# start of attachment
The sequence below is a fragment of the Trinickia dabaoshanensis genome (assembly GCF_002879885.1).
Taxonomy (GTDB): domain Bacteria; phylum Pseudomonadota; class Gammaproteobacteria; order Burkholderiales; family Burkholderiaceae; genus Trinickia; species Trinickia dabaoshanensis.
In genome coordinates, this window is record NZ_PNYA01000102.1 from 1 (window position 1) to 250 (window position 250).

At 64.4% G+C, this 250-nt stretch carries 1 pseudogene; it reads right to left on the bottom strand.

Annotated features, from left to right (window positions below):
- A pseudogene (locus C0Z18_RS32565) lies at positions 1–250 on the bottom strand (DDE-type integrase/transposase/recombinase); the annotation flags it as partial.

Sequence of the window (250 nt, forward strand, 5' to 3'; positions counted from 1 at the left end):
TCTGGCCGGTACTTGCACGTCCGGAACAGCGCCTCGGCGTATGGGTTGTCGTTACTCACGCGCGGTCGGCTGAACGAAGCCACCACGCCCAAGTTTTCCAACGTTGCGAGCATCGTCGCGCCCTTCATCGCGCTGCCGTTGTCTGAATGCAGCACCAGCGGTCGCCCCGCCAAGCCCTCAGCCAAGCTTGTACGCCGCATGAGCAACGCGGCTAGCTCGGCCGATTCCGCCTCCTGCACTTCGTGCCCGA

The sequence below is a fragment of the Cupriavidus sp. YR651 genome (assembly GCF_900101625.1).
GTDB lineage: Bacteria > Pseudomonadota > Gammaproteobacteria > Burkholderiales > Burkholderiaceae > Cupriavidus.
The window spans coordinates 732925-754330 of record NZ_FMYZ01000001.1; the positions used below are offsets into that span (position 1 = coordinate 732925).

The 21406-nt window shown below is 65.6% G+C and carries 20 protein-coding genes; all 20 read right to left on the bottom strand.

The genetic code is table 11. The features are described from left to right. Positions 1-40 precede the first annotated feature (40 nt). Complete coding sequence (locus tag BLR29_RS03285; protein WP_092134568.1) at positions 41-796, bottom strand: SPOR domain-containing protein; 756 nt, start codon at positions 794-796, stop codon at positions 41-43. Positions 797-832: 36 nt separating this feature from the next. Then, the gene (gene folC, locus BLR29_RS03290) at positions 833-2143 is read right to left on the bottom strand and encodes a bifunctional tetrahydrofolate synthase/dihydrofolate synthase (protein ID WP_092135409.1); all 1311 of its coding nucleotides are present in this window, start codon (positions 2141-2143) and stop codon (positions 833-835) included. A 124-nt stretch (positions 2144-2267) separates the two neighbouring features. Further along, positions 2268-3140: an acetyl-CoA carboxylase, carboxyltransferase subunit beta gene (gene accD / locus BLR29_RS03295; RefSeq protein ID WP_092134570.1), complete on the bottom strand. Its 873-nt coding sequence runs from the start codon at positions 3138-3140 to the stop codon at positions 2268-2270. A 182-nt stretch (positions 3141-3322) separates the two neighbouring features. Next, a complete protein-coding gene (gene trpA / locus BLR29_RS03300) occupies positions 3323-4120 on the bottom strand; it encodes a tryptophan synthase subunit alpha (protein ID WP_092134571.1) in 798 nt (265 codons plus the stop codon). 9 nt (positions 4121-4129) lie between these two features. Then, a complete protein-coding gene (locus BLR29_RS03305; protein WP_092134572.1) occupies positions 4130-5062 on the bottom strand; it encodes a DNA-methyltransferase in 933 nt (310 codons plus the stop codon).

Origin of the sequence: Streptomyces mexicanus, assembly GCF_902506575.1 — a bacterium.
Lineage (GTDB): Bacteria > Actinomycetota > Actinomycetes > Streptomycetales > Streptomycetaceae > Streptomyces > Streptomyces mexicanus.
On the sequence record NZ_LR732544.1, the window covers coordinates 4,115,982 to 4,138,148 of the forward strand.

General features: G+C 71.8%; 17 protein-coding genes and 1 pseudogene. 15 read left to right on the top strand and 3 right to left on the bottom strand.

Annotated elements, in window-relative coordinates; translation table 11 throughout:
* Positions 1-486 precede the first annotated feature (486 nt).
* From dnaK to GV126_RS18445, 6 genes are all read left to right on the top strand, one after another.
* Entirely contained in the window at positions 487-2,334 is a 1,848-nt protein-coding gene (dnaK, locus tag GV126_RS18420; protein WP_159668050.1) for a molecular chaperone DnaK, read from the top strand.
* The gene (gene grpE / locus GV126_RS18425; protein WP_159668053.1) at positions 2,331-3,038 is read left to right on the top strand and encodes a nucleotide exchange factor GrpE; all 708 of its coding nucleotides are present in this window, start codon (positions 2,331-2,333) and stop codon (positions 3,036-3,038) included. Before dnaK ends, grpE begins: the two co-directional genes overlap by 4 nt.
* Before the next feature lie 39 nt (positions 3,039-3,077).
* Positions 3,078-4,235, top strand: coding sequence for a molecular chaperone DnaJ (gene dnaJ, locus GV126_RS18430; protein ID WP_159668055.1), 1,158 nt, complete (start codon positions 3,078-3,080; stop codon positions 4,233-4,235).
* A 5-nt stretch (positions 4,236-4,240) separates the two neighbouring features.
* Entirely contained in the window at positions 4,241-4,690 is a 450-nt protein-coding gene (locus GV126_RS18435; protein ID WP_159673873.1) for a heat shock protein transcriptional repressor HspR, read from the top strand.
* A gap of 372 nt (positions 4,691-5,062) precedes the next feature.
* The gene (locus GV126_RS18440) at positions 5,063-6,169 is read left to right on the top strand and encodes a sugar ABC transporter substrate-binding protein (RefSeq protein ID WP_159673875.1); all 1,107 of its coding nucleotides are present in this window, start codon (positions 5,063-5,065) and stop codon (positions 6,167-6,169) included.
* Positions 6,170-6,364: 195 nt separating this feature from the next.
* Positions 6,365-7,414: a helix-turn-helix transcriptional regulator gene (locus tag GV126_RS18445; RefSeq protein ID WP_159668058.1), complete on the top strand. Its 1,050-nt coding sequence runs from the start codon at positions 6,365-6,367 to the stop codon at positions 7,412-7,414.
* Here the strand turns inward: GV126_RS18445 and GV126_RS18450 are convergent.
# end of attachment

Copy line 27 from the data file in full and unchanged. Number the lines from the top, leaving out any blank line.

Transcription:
* A gap of 372 nt (positions 4,691-5,062) precedes the next feature.